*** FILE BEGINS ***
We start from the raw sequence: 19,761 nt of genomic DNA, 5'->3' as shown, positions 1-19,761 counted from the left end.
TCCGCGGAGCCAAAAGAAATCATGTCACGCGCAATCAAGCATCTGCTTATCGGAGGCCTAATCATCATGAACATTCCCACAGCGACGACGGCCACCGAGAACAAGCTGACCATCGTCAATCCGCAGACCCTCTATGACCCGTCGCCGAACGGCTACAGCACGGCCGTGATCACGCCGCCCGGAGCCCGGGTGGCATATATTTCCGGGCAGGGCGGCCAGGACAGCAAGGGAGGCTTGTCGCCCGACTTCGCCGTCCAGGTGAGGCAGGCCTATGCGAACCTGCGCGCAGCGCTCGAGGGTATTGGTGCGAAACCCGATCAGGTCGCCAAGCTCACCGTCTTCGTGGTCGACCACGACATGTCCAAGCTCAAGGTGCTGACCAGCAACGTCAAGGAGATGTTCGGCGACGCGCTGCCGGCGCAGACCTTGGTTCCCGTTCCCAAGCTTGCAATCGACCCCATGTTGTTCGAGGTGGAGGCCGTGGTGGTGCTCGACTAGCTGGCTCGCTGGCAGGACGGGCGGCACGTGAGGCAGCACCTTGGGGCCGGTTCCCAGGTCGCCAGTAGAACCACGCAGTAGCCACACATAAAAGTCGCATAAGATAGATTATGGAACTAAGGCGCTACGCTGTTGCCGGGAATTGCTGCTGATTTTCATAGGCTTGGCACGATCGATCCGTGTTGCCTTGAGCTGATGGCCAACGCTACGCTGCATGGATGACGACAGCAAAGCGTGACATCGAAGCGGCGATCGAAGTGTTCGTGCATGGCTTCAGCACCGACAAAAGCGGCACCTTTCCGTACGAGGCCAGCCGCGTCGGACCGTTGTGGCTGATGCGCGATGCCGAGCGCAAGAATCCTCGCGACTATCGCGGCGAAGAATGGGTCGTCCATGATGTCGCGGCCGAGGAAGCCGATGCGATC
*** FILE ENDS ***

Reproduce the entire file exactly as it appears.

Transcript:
We start from the raw sequence: 19,761 nt of genomic DNA, 5'->3' as shown, positions 1-19,761 counted from the left end.
TCCGCGGAGCCAAAAGAAATCATGTCACGCGCAATCAAGCATCTGCTTATCGGAGGCCTAATCATCATGAACATTCCCACAGCGACGACGGCCACCGAGAACAAGCTGACCATCGTCAATCCGCAGACCCTCTATGACCCGTCGCCGAACGGCTACAGCACGGCCGTGATCACGCCGCCCGGAGCCCGGGTGGCATATATTTCCGGGCAGGGCGGCCAGGACAGCAAGGGAGGCTTGTCGCCCGACTTCGCCGTCCAGGTGAGGCAGGCCTATGCGAACCTGCGCGCAGCGCTCGAGGGTATTGGTGCGAAACCCGATCAGGTCGCCAAGCTCACCGTCTTCGTGGTCGACCACGACATGTCCAAGCTCAAGGTGCTGACCAGCAACGTCAAGGAGATGTTCGGCGACGCGCTGCCGGCGCAGACCTTGGTTCCCGTTCCCAAGCTTGCAATCGACCCCATGTTGTTCGAGGTGGAGGCCGTGGTGGTGCTCGACTAGCTGGCTCGCTGGCAGGACGGGCGGCACGTGAGGCAGCACCTTGGGGCCGGTTCCCAGGTCGCCAGTAGAACCACGCAGTAGCCACACATAAAAGTCGCATAAGATAGATTATGGAACTAAGGCGCTACGCTGTTGCCGGGAATTGCTGCTGATTTTCATAGGCTTGGCACGATCGATCCGTGTTGCCTTGAGCTGATGGCCAACGCTACGCTGCATGGATGACGACAGCAAAGCGTGACATCGAAGCGGCGATCGAAGTGTTCGTGCATGGCTTCAGCACCGACAAAAGCGGCACCTTTCCGTACGAGGCCAGCCGCGTCGGACCGTTGTGGCTGATGCGCGATGCCGAGCGCAAGAATCCTCGCGACTATCGCGGCGAAGAATGGGTCGTCCATGATGTCGCGGCCGAGGAAGCCGATGCGATC